Issue One: We should all be glad that conservatives students emerge stronger than ever from American colleges and universities. However, they’re not the students we actually need to worry about. The worrisome ones are the vast, lazy, mushy middle, who have anodyne political views that hew Left thanks to the teachers’ unions takeover of American public education and who readily take humanities classes because, even if they’re boring, those are the classes that get easy As. These are the ones who go in vaguely apolitical and come at as screaming pink-hatted protesters. (To me, it’s these mushy students who explain why Jews and Asians are relentlessly Leftism, even though Leftism is antithetical to their interests. It’s because they’ve been through the college mill and, in between a lot of partying and a little learning, they absorb Leftist pieties.)
Issue Two: Education isn’t merely Leftist, it’s ceasing to be any education at all. Survey classes are out the window as Leftist humanities professors teach random classes that are simply endless iterations of their PhD theses run through PC victim ideology: E.g., The gal with a PhD thesis that saw her focusing on button manufacturing in 19th century New Hampshire will inevitably teach only these classes: Button Manufacturing in 19th Century New Hampshire as it Affected Women; Button Manufacturing in 19th Century New Hampshire and its Affect on Gender; and Button Manufacturing in 19th Century New Hampshire — Racism in the North East. Leftist education is reductive to the point of nonexistent.
Issue Three: The real problem isn’t in the classroom. It’s in the administrative approach to education and generally to life on campus. I reminded everyone that, in the last thirty years, while the ratio of faculty to students has remained unchanged across America, the administrative bodies at universities have metastasized and they’re all Leftist. I referred briefly to the horrors of administrators at my Little Bookworm’s college introducing their pronouns and the appalling belief that incoming freshman, following a two-hour orientation, needed the help of a service dog to cope. The reality is that the administration creates a toxic petri dish that issues out gendered, race, and sexuality issues that touch upon everything the students do in and out of class.
The question: How do you fix these matters and will stopping the flow of federal funds help?
A little boasting here: When I ask questions, people usually come up to me afterwards and say, “That was a really good question.” This time, the whole room broke into applause.
To give them credit, the members of the panel made a good faith effort to answer. That is, none were offended. They basically agreed about the problem of professors endlessly reiterating their PC theses, about liberal administrative staff. While acknowledging that burgeoning administrative staff is a problem, the UC Berkeley professor pointed out that, due to budget cuts, Cal froze its administrative staff about a decade ago. What he didn’t address is the fact that (in my opinion), the freeze was too little too late. Cal already had locked into place all sorts of race and “womyn” and God-knows-what departments, complete with heads, and assistants, and assistants to the assistants. The panel also acknowledged that there’s a great deal of ideology indoctrination for students without strong inclinations one way or the other.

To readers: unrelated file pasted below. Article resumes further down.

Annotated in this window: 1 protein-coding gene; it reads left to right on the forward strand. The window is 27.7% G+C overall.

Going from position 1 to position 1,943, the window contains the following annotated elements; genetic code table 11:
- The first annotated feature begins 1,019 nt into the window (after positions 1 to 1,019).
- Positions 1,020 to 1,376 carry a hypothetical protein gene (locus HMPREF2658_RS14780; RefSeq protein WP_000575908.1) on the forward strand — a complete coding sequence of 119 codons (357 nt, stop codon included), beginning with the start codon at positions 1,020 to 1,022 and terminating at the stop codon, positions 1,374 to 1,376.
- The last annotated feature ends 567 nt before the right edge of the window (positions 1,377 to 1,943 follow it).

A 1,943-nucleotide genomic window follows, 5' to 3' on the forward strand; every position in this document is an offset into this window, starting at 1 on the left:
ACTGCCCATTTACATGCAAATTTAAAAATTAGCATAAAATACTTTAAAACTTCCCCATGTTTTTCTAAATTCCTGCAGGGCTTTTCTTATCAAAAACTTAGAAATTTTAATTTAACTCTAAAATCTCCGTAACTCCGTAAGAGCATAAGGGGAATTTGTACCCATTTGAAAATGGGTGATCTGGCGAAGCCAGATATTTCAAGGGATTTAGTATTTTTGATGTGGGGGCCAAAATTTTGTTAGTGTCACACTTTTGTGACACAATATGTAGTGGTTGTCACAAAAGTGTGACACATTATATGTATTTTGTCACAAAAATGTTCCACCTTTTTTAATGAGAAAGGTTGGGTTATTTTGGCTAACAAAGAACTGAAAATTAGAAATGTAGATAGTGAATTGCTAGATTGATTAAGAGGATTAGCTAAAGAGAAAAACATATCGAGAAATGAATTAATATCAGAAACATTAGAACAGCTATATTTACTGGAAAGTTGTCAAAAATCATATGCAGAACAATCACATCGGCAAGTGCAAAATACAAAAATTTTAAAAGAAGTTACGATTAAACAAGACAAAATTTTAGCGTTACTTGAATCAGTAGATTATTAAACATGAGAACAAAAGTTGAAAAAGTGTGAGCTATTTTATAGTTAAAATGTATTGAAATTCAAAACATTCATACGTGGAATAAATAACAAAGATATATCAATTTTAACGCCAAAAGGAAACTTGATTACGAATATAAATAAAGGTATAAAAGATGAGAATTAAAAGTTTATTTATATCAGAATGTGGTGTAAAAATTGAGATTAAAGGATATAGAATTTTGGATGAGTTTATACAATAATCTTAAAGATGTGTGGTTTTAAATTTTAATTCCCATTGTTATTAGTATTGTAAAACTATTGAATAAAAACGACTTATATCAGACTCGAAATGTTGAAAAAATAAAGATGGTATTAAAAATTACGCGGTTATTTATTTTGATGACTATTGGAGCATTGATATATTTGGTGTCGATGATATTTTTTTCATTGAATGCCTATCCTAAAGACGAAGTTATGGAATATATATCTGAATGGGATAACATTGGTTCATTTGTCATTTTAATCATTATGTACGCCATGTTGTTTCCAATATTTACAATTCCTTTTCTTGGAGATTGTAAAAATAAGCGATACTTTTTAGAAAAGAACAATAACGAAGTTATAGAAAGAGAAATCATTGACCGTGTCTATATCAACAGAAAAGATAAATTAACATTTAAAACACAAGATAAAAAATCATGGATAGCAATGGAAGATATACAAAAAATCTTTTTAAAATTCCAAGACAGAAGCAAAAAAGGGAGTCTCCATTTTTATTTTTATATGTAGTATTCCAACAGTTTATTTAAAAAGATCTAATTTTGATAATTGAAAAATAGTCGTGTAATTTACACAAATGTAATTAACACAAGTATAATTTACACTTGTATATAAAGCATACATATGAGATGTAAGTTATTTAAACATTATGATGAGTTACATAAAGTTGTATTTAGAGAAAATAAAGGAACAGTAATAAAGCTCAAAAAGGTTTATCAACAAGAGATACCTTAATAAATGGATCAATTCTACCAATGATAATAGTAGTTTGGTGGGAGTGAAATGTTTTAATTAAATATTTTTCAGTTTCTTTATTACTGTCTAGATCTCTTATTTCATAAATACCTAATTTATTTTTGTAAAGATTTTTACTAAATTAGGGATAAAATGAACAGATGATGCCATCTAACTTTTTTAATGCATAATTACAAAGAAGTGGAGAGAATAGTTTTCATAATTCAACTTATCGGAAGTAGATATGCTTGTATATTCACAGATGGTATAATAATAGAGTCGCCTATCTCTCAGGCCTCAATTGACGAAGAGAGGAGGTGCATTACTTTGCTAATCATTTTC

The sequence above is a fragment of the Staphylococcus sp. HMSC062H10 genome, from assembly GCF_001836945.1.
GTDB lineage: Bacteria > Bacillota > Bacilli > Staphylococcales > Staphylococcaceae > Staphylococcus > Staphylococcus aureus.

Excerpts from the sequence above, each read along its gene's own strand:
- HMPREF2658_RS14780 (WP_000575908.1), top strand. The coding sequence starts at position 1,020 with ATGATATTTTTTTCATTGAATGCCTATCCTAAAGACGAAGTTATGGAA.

What disappointed me about the panelists’ response was that they couldn’t move beyond their initial idea that things can be fixed by somehow (in ways unexplained) getting the victorious Leftists to cede space on humanities faculties to openly conservative professors. To my mind, they essentially argued off their own premise.
One other audience member garnered applause, much more deserved than mine. He was an elderly man (older even than I!) who identified himself as a sociology professor at Cal. He thought that the panel was too generous in saying that conservative students turn to economics and STEM degrees because they find the Leftist group-think in the humanities boring. Instead, he stated strongly that conservative students are on the receiving end of serious disincentives, such as classroom insults and a refusal to write recommendations to help them further their academic careers.
This professor ended by saying that, if any of the people in the room had children getting degrees in sociology, he was ready to impart the two-word magical phrase that would ensure those students an A on every exam: “America sucks!” One of the panelists (I’ve forgotten which one) was moved enough to add that he could top that phrase: “America sucks big-time!”
I think it’s a great idea that these guys are opening a discussion about the serious problems American campuses face due to one-party intellectual control. However, until they acknowledge that the problem is greater than conservative professors having to hide their identities (and, Lord knows, that’s bad enough) and then come up with solutions that are under the control of ordinary citizens, rather than victorious Leftists, their panel will never be anything but a sort of interesting insight into professor think. Given their august presence — their credentials, their intelligence, and their low-key, but nice, humor — they ought to be able to do a great deal more than that.
Photo by dewfall